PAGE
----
Chen Xiao Yue and Canada
by Paul Beamish (包铭心)
Professor, Ivey Business School
Many people in China are not aware that Chen Xiao Yue spent almost on
Xiao Yue first came to the Ivey Business School at The University of Western On
From the beginning, he insisted everyone call him by his surname Chen because it was easier for Westerners to read and pronounce. Being practical was a trait of his that was always evident. When we reviewed the sort of courses, and course content, we could make available, he immediately gravitated to the Introductory material. “This is what China needs at this point. Later it will be able to use the more sophisticated content,” he said.
By the early 1990s, Chen was back in China and in 1992 our first jointly authored book was published. It was a collection of case studies, in Chinese, about International Joint Ventures. It was published by Tsinghua University Press.
We went on to co-author or co-edit two more books; the translation of my English language international business textbook in 1999, and in 2001, an Anthology from the Journal of International Business Studies. Both were published in Chinese by China Machine Press / Huazhang Graphics Company. During this same period, Chen played a major role in helping to facilitate the publication of a 16 book series of Ivey cases (in English) for the China market in 1998, and 16 books of Ivey cases (in Chinese) in 1999. His role in the 3+16+16=35 books represents an enormous contribution to the economic development of China. It is a major legacy.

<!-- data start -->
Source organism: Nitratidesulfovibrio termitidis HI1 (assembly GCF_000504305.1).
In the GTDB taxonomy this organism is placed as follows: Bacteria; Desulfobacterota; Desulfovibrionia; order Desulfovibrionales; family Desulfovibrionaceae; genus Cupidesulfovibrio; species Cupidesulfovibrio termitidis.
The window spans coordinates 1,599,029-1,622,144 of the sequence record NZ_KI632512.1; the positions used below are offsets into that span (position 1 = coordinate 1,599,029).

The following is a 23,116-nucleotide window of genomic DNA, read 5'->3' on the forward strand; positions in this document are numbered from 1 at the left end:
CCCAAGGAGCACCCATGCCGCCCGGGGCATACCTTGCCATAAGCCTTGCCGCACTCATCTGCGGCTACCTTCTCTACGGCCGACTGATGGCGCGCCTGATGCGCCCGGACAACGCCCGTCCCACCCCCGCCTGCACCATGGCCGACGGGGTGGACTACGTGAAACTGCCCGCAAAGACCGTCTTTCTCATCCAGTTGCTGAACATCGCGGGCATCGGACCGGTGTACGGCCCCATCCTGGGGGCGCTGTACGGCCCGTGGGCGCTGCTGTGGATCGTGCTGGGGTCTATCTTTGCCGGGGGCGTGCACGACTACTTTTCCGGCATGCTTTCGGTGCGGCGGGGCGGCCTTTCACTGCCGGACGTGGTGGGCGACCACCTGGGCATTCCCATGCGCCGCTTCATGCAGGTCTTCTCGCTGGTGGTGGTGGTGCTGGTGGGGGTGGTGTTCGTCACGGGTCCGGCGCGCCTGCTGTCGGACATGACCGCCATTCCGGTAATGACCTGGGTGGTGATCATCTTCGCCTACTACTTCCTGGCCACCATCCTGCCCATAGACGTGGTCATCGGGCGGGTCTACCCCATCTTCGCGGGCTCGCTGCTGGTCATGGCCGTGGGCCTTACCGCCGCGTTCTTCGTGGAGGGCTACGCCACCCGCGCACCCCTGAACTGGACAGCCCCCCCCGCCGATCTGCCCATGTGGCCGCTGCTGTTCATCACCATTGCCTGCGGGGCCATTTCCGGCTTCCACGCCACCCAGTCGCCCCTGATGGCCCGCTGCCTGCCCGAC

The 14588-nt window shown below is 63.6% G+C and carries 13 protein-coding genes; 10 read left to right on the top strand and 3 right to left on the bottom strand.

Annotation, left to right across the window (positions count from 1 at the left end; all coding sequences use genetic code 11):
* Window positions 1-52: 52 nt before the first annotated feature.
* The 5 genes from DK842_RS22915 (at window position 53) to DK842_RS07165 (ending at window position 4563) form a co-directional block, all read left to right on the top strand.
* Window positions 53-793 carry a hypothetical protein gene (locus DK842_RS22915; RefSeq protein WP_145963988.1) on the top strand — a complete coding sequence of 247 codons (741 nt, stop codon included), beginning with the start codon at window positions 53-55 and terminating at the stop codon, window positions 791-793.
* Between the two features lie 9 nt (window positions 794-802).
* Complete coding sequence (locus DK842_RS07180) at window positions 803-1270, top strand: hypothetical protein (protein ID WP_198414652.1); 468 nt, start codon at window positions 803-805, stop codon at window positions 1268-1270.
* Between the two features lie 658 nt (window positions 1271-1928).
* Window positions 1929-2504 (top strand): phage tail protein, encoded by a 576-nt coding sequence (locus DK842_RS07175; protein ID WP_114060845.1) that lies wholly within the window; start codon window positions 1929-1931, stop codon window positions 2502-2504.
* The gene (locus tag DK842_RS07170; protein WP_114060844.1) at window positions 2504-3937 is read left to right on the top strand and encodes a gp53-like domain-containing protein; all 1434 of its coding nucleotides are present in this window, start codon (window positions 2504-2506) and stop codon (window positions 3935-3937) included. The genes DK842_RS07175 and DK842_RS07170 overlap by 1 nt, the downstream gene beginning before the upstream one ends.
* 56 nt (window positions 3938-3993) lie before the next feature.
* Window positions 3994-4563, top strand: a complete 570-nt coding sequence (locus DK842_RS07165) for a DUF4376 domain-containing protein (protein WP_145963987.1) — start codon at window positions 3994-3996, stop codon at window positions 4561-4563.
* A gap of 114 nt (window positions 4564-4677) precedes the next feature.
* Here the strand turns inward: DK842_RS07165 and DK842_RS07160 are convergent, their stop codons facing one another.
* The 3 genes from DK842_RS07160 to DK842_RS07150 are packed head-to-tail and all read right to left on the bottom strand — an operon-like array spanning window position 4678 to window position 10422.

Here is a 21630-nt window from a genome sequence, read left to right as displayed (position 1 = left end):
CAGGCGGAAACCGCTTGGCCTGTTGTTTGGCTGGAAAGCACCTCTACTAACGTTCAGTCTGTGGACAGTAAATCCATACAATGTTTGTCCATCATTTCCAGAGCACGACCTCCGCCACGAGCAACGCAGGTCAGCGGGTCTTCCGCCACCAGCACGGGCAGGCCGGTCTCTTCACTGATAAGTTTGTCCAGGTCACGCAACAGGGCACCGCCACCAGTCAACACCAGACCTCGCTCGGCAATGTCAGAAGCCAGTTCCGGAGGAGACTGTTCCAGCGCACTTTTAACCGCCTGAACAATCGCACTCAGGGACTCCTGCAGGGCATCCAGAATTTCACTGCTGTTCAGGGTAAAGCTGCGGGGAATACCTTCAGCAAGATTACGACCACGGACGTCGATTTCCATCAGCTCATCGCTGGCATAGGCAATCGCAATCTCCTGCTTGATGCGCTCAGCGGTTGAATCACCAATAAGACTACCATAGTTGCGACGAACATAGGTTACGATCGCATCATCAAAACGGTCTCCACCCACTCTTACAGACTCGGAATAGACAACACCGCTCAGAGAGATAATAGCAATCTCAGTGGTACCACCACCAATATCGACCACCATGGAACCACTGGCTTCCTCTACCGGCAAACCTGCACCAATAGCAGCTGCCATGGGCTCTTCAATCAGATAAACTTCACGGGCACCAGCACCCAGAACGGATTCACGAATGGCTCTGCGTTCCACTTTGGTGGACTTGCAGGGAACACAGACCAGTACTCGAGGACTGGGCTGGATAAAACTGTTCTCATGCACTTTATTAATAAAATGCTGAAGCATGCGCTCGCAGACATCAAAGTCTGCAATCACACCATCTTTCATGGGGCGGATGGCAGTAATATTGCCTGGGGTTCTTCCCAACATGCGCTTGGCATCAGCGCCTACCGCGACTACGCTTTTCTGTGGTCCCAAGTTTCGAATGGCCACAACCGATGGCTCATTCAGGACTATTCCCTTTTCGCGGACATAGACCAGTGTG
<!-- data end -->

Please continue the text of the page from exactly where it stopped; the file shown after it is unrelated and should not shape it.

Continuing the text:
By the end of 1990s, Chen and I had been close friends for a decade. My wife and four children had enjoyed immensely his visits to our home, and he had taken the time to show them around Beijing when they visited there. I could share 100 stories, all of which would bring a smile to my face. There was total trust between us, which also meant we could pursue joint initiatives on behalf of our respective institutions with total candor, without having to worry about contracts. Total trust is imp
We continued to work together on various projects over the next decade. I have visited China every year for over 25 years. Every time I made the long flight, it was the meeting with my Chinese “brother” Chen Xiao Yue which I looked forward to the most. And this is what I shall miss the most in the future.
Paul W. Beamish
Canada Research Chair in International Business
Director, Ivey Publishing
Director, Engaging Emerging Markets Centre
Director, Asian Management Institute
Richard Ivey School of Business
The University of Western On